John P. Bobo

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For the former Arkansas State University football coach, see John Bobo.
John Paul Bobo
Bobo JP USMC.jpg
John P. Bobo, Medal of Honor recipient
Born(1943-02-14)February 14, 1943
Niagara Falls, New York
DiedMarch 30, 1967(1967-03-30) (aged 24)
KIA in Vietnam
Gate of Heaven Cemetery,
Lewiston, New York
AllegianceUnited States of America
Service/branchUnited States Marine Corps
Years of service1965-1967
RankUS-O1 insignia.svg Second Lieutenant
Unit3rd Battalion 9th Marines
Battles/warsVietnam War 
AwardsMedal of Honor
Purple Heart Medal (2)
Combat Action Ribbon
National Order of Vietnam
RVN Gallantry Cross Medal

John Paul Bobo (February 14, 1943 – March 30, 1967) was a United States Marine Corps second lieutenant who posthumously received the Medal of Honor for heroism during the Vietnam War on March 30, 1967.


John Paul Bobo was born on February 14, 1943 in Niagara Falls, New York. He attended Bishop Duffy High School where he is today distinguished as an honored alum. He graduated from Niagara University in Niagara Falls, New York, in 1965.

US Marine Corps[edit]

Bobo enlisted in the U.S. Marine Corps Reserve on May 28, 1965 in Buffalo while attending Niagara University. He received a B.A. Degree in History in June 1965, and was commissioned a second lieutenant in the Marine Corps Reserve on December 17, 1965. He completed the Officer Candidate Course, The Basic School, Marine Corps Schools, Quantico, Virginia, in May 1966.

South Vietnam[edit]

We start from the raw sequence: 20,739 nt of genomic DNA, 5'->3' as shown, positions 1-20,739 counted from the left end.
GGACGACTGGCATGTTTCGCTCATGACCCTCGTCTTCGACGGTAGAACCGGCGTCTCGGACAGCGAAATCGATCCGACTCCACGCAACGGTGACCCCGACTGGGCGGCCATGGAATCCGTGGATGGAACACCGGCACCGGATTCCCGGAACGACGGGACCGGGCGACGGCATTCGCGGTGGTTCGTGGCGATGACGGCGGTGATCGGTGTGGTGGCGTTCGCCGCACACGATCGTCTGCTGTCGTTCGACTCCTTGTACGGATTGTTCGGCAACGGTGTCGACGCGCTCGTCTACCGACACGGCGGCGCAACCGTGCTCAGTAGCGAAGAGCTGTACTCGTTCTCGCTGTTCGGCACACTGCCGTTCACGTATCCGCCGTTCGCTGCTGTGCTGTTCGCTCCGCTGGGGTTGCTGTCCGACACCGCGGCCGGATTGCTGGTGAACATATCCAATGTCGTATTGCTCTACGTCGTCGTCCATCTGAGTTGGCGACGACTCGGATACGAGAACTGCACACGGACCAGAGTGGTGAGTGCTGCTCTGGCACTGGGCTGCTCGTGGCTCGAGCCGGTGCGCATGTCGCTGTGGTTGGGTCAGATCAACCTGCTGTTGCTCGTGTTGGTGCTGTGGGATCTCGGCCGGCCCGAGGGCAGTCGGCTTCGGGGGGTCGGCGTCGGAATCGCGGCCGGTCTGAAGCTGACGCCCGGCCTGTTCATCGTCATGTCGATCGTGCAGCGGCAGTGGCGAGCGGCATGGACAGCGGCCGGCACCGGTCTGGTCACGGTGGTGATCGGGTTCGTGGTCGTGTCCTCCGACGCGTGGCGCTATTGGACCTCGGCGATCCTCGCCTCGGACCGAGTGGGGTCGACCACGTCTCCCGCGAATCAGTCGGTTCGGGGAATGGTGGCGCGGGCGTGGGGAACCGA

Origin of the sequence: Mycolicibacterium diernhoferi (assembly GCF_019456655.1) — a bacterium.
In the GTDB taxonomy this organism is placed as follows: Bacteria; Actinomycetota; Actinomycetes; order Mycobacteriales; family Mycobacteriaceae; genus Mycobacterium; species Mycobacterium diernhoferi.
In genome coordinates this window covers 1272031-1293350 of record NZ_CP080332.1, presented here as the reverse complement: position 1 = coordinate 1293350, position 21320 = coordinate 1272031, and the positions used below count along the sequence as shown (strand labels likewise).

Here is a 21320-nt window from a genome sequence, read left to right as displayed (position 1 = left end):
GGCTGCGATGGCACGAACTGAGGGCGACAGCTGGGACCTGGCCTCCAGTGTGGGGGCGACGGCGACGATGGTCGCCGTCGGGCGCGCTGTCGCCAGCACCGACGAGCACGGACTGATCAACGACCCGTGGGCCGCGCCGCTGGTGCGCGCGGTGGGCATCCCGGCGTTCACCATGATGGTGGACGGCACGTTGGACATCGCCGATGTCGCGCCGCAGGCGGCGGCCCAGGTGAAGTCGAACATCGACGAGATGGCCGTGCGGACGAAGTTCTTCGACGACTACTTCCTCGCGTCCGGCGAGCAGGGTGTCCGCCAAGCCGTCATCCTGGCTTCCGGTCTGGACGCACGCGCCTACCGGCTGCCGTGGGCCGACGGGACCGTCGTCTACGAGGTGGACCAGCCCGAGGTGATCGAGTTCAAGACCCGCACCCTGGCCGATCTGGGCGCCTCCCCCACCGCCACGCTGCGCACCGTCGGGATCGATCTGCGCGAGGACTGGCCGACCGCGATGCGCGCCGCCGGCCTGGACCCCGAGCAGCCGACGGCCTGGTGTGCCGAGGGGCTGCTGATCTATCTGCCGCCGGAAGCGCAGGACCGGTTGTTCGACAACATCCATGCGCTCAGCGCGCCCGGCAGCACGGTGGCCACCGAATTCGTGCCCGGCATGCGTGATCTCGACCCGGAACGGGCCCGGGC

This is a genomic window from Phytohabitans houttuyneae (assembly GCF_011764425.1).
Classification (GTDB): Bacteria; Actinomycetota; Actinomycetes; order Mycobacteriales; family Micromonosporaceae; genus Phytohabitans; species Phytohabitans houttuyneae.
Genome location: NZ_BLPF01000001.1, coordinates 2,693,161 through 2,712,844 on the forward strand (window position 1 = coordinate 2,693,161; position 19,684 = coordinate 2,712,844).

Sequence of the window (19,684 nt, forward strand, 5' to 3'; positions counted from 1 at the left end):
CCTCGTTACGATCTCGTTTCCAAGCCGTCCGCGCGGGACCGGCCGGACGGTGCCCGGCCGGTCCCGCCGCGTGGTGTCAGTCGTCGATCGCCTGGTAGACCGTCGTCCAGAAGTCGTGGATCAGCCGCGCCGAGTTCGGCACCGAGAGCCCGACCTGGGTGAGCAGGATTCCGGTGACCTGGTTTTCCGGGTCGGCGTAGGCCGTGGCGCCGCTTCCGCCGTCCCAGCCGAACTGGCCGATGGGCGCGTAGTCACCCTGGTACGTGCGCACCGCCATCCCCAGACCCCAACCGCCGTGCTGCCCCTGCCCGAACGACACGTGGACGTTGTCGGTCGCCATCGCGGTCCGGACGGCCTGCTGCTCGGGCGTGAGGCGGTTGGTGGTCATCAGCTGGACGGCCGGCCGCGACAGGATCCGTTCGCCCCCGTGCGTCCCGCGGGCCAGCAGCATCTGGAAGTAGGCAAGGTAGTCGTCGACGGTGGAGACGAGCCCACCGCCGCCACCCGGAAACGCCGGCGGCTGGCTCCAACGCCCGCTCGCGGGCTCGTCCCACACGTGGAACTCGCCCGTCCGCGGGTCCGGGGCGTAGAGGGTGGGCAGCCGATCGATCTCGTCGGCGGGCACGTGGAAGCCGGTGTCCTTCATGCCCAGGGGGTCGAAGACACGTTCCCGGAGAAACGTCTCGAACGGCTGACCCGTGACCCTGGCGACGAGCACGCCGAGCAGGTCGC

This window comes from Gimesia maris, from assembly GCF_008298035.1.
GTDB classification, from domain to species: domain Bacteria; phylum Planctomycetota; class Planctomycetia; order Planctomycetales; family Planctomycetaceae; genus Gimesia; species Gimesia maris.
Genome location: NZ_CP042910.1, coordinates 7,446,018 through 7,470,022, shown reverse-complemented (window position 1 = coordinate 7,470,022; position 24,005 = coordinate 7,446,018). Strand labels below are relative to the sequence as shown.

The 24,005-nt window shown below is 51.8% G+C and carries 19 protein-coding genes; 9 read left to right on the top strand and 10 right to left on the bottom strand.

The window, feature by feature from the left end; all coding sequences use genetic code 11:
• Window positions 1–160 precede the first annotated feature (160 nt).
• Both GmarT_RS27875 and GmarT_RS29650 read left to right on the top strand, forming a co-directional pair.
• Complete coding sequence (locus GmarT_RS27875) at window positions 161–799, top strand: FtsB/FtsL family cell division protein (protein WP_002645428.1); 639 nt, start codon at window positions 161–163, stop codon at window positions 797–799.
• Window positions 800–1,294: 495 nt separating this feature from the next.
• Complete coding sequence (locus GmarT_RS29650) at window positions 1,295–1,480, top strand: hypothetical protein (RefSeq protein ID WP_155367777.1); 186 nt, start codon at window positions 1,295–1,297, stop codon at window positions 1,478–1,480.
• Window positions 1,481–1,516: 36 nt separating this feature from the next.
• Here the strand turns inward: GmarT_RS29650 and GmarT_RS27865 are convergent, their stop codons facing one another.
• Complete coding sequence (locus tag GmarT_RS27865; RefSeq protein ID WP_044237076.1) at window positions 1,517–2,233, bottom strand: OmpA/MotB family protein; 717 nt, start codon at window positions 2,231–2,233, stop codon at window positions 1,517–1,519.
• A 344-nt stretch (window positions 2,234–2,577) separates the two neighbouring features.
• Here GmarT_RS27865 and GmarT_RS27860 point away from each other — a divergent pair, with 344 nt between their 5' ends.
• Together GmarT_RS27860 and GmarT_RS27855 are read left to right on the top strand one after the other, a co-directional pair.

Bobo was ordered to the Republic of Vietnam (South Vietnam) in June 1966 and was assigned duty as the Second Platoon commander, Company I, 3rd Battalion, 9th Marine Regiment, 3rd Marine Division. While serving in Company I, 9th Marines, during Operation Prairie III, he was mortally wounded when a large number of NVA soldiers attacked his rifle company's night ambush position (at Hill 70, west of Con Thien) in Quang Tri Province near the Demilitarized Zone in South Vietnam on March 30, 1967. Knowing his wounds would prevent him from making it to safety, Bobo ordered his men to retreat while he stayed behind alone to fight the North Vietnamese aggressors. His actions saved the lives of all of his men. For this, he was posthumously awarded the Medal of Honor.

He was 24 years old.


He is buried in Gate of Heaven Cemetery in Lewiston, New York.

Military decorations and awards[edit]

2nd Lieutenant Bobo's military awards include:

A light blue ribbon with five white five pointed stars Award star (gold).png
Bronze star
Bronze star
Bronze star
Medal of Honor Purple Heart Medal w/ one 5/16 inch gold star
Combat Action Ribbon Presidential Unit Citation w/ one bronze service star. 3rd Battalion, 9th Marine Regiment cited for the periods 15 Aug 65 - 7 Jan 67 and 1 Mar-15 Sep 67.[1] National Defense Service Medal
Vietnam Service Medal w/ two bronze service stars for the Vietnam Counteroffensive (25 Dec 65 - 30 Jun 66) and Vietnam Counteroffensive Phase II (1 Jul 66 - 31 May 67) campaigns. National Order of Vietnam, Knight RVN Gallantry Cross Medal w/ palm
RVN Gallantry Cross Unit Citation Emblem with Palm and Frame (in the colors of the Gallantry Cross)[2] RVN Civil Actions Medal Unit Citation Emblem with Palm and Frame (in the colors of the Civil Actions Medal, First Class)[2] RVN Campaign Medal w/ 60- device